We all know Scott is one of the best as far as audio productions go. He's only gotten better over time. I hadn't realized exactly how much better until I did THE ROOKIE remasters recently. I don't think he'd started recording in the closet yet. Or maybe he simply hadn't soundproofed it very well. Point being that I expected to get GB files similar to NOCTURNAL quality when I told Scott I'd remaster THE ROOKIE. I'm fairly sure that's the first novel I was working 'live' with Scott on. The difference in noise floor between the two novels is amazing.
Scott is always learning how to make a better product for us. That's our FDO and part of why we love him. Many authors don't get it. Even some of the professional ones. The hobbyists I can excuse. They're just doing podiobooks because they love writing and want to get their work out there somehow. But the pros? Come on, people. I always knew I was an audio snob, but I believe I've become worse after becoming a producer. Now I'm annoyed by even the smallest hiccups. I'll be listening to a brilliantly authored piece with beautiful voice acting and thinking "Why the hell did he ruin such good material?"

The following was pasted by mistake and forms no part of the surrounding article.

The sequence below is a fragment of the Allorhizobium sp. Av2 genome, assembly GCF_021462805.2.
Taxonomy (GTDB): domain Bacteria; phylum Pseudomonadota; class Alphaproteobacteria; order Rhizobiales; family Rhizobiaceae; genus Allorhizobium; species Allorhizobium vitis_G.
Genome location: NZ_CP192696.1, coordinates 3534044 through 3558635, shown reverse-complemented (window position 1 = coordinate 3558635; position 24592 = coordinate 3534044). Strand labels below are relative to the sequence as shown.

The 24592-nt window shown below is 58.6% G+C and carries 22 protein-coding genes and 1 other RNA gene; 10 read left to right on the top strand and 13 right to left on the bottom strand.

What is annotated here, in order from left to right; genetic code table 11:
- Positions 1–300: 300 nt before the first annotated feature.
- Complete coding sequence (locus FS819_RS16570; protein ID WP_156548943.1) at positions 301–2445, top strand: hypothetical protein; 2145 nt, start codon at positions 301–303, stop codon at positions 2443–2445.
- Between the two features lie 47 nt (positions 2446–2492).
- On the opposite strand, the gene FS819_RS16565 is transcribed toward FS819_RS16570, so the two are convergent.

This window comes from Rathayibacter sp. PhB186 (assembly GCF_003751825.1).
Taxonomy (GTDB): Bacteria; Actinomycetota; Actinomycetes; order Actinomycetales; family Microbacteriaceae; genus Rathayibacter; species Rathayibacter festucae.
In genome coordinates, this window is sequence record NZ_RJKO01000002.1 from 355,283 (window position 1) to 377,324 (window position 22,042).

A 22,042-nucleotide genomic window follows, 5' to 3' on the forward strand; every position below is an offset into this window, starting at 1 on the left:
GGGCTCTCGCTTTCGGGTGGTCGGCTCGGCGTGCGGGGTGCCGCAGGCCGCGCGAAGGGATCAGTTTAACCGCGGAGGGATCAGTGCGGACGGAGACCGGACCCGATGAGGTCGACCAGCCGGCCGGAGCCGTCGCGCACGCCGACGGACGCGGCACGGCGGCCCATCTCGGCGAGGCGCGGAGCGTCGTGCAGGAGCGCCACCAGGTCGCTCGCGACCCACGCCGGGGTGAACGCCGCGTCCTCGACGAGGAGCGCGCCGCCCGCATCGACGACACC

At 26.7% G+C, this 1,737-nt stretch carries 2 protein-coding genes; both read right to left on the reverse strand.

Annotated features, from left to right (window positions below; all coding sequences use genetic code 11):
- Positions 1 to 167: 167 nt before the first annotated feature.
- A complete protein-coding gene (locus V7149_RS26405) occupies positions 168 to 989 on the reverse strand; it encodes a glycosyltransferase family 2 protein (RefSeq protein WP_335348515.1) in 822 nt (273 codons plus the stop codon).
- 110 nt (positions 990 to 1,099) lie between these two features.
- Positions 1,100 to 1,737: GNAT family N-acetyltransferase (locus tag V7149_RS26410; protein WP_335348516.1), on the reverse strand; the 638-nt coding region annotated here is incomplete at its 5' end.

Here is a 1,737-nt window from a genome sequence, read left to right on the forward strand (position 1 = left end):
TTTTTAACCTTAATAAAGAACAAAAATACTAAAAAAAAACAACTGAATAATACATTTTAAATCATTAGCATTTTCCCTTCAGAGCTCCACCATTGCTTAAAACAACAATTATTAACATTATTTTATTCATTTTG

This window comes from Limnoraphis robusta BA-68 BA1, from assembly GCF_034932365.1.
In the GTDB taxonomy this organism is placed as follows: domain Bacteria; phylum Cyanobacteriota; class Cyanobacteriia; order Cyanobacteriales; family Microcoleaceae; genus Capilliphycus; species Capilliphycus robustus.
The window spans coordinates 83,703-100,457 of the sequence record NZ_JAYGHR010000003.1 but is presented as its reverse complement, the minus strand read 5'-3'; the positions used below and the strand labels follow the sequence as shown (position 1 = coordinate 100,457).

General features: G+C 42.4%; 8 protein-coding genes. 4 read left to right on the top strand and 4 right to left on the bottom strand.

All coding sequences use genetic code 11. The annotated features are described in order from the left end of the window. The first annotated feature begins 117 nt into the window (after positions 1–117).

Yes, it takes time. Yes, it's boring as fuck. And you can vastly reduce the time it takes and wind up with a much higher quality product by putting some forethought into your recording. But if you don't take the time to do it, your work suffers. So why do so many good authors skimp when it comes to audio production? Is it that most audience members can't tell or don't care? I find that hard to believe. Do you care? Will you drop a book if the production values are poor?
Prøducer øf Døøm, Høst øf Tuesday Terrør, Funky Name Brutha, Retired Gutter Brethren & Tangential Tyke